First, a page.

04/14/2014 09:00 am ET Updated Dec 06, 2017

Simple Solutions to Serious Problems


It is a mindset -- nimble, adaptive, and outside-the-universe -- that has transformed an entire city, shifting Medellin, Colombia's status from the 'World's Most Dangerous City' to the 'World's Most Innovative City.'

We were in town to attend the UN Habitat World Urban Forum, where my husband Richard Florida spoke. But before the speech, our forum guide told us that we must see the escalators. Together with members from ACI, the Agency of Cooperation and Investment, we climbed a steep hill and came upon the first of the six artistically-designed escalators that rise almost a quarter of a mile up the mountainside that the city is built upon.


Medellin was home to one of the world's most vicious and notorious criminals, Pablo Escobar, but Comuna 13, one of its poorest neighborhood, was considered especially dangerous. Its 12,000 residents had to negotiate vertiginous paths and stairways -- the equivalent of a 28-story building -- to get access to the city center.


Simply by painting the drab walls of the neighborhoods in cheerful colors and installing these outdoor escalators, Medellin fundamentally transformed the entire fabric of the community. Once isolated and desolate, cut off from the rest of the city, Comuna 13 is now lively and vibrant. As we rode up the elevators, groups of young girls surrounded us, asking where we were from and if any of us spoke Spanish. Elderly women smiled and said Qué Dios los bendiga. Even fully armed Policia came up and asked us what was the fastest way they could learn English, showed off the brightly-painted murals, and happily posed for photos.


The landings at the tops and bottoms of the escalators had become impromptu public spaces. A playground slide was installed in one of them that was dedicated to the memory of a child who had been fatally shot during the drug violence.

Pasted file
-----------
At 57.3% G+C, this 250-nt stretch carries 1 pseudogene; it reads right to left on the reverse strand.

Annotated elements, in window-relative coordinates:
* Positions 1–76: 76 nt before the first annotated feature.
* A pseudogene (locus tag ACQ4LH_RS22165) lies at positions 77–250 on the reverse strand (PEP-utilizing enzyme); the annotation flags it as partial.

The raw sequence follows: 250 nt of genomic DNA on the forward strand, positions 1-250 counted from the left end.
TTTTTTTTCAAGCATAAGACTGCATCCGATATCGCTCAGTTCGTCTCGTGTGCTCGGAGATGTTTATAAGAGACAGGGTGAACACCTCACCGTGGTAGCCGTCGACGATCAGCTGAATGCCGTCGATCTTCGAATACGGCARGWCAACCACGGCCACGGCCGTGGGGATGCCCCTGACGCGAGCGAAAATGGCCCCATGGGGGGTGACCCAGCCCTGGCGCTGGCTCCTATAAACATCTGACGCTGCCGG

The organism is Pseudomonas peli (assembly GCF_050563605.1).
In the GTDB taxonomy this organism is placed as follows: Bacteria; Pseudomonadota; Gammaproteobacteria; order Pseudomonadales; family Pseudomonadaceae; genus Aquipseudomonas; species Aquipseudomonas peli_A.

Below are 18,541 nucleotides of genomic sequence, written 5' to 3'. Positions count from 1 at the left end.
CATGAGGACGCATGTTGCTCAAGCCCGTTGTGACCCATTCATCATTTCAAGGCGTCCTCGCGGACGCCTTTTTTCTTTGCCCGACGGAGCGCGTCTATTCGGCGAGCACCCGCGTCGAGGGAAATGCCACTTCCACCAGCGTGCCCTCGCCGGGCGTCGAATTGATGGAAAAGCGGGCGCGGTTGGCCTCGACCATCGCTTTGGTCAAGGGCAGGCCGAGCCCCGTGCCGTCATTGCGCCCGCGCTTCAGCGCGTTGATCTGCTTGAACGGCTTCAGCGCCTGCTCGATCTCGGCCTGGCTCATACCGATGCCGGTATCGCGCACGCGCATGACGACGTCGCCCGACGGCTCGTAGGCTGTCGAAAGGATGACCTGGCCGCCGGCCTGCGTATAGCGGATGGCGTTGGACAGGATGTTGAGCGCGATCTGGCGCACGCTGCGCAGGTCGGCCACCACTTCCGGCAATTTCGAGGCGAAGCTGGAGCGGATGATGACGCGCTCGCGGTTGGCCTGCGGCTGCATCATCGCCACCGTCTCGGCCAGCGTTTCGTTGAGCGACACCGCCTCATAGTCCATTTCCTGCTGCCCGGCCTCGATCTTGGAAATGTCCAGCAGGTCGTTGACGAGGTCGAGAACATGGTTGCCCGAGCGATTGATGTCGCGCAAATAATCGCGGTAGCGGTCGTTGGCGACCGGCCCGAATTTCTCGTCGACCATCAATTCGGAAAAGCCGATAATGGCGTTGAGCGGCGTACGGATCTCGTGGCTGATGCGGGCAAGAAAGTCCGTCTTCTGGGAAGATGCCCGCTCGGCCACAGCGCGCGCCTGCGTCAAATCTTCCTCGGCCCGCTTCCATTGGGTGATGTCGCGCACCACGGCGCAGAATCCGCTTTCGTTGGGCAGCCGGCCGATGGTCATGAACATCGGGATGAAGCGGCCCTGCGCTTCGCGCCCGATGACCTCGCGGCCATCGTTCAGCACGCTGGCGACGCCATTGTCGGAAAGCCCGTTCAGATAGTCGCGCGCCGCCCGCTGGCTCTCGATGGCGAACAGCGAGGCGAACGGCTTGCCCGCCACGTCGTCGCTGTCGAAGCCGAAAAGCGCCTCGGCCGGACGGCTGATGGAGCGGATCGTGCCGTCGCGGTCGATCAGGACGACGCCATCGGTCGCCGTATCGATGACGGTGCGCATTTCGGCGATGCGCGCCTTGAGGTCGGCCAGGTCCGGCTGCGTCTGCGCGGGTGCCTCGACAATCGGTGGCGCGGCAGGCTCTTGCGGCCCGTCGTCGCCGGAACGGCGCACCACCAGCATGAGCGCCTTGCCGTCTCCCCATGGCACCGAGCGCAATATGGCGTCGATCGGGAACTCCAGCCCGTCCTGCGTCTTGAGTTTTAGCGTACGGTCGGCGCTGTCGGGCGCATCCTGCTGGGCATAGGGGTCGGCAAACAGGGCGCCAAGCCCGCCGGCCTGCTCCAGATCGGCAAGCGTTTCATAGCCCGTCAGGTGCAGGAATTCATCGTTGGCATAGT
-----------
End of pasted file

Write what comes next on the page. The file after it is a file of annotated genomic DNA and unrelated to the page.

Amalia Toro Restrepo and I rode the slide with a local boy.

Whether we are engaged in community development, city planning, or business, we are often confronted with enormous challenges. Sometimes the simplest of solutions are right in front of us, if we would only look.


Residents of other hillside barrios spent as much as four hours a day traveling in buses between their homes and their jobs in the heart of the city. Now gondolas -- hanging cable cars -- whisk some of them up and down the hill, saving hours of time and as much as 50,000 pesos ($26) a month.


Medellin's Mayor Anibal Gaviria Correa proudly showed us how he had transformed another neighborhood, whose development had been stifled by the presence of a giant water purification plant. He and his team simply asked the plant manager to 'take down their fence.'


"When we spoke to the residents of the house across the street from the plant," he explained, "they said, 'we've lived here for 40 years and never have seen what was over the fence.'" So the fence was taken down and a spectacular light show was installed on its façade, transforming an eyesore and a cause of blight into a public space, where residents could gather, dance, and connect. An amazing transformation, and it was accomplished just by removing the fences that separate us.

The city of Medellin has earned it's namesake as the 'City of Innovation' by teaching us the true definition of innovation; a break-through, something new and different, a transformation or upheaval. At the heart of this lesson; the farthest-reaching solutions may just be the simplest.